Dividend Policy in Perspective

Dividends Play an Important Role in Rewarding Shareholders, but Must be Viewed in the Broader
Context of the Varying Liquidity Needs of Shareholders and their Vision of the Company’s Future.

by François M. de Visscher

For many family firms, the lack of a dividend policy is a serious omission at best, and a recipe for a shareholder-relations disaster-or a family feud-at worst. At the same time, a dividend policy formulated without consideration of other liquidity options, and outside the context of the company’s overall capital needs, is also a serious mistake. There are many ways to slake the thirst of shareholders, particularly inactive shareholders, for liquidity. Dividends are but one.

Lack of liquidity is one of the most common sources of discontent voiced by the shareholders of family firms. As the family and the business grow, the disparity in the financial and economic goals of shareholders increases. The shareholders active in management want the business to grow and the stock to appreciate. They prefer to see “excess” cash reinvested in the business, rather than frittered away on dividends. But the inactive shareholders tend to see their equity as an investment on which they are entitled to a return comparable with other investments. Oftentimes they view the business more as a cash cow than a long-term family enterprise, especially if they do not have other sources of income. More…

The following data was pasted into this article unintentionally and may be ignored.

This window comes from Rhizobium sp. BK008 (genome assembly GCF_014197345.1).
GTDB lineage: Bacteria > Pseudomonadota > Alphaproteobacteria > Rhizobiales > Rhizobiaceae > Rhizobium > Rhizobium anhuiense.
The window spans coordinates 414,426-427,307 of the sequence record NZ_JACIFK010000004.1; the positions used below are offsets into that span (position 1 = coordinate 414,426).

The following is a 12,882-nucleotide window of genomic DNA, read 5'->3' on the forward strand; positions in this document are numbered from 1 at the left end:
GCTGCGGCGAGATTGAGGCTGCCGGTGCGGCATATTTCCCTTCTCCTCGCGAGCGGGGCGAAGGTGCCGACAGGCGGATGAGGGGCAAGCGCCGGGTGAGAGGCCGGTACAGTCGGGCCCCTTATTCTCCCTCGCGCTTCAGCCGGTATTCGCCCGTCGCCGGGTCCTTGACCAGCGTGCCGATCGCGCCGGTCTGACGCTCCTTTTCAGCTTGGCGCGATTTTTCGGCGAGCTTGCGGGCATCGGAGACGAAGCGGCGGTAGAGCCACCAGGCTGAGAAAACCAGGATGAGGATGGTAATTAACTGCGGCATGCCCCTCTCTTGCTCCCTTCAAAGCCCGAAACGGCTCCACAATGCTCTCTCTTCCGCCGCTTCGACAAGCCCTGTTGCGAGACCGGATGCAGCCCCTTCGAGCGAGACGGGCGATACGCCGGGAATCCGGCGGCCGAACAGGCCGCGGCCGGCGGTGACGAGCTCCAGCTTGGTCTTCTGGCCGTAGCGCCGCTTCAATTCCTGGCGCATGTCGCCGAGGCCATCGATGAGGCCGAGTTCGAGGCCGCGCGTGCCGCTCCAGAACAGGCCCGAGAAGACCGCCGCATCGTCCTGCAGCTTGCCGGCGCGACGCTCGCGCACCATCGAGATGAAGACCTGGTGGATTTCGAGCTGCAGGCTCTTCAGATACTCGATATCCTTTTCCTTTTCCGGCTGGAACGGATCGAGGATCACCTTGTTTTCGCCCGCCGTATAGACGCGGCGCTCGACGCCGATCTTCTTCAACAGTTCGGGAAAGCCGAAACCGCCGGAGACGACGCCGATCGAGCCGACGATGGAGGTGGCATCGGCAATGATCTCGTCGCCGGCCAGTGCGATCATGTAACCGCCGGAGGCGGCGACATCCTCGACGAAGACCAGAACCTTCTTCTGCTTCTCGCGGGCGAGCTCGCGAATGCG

Mission Statements

by Leslie Dashew

In our last issue, I wrote about Vision Statements. There is often confusion between the concept of a vision statement and a mission statement. A mission statement is a statement of purpose: it describes why an organization exists. A vision statement, on the other hand, describes a desired state for the organization at some time in the future.

Mission statements help to clarify and focus the attention of those who belong to the organization. Business mission statements help employees understand why the business exists and can help them to understand how their role helps to contribute to the company’s purpose. For example, a company’s mission statement might read: The Company provides premier precision manufacturing solutions for our customers in the diesel engine and affiliated markets. Through our collective efforts, we will achieve strategic corporate growth and attractive capital appreciation for all stakeholders. We accomplish this by operating our businesses with a foundation of ethics, customer focus, developing and respecting our employees, and operational excellence. More…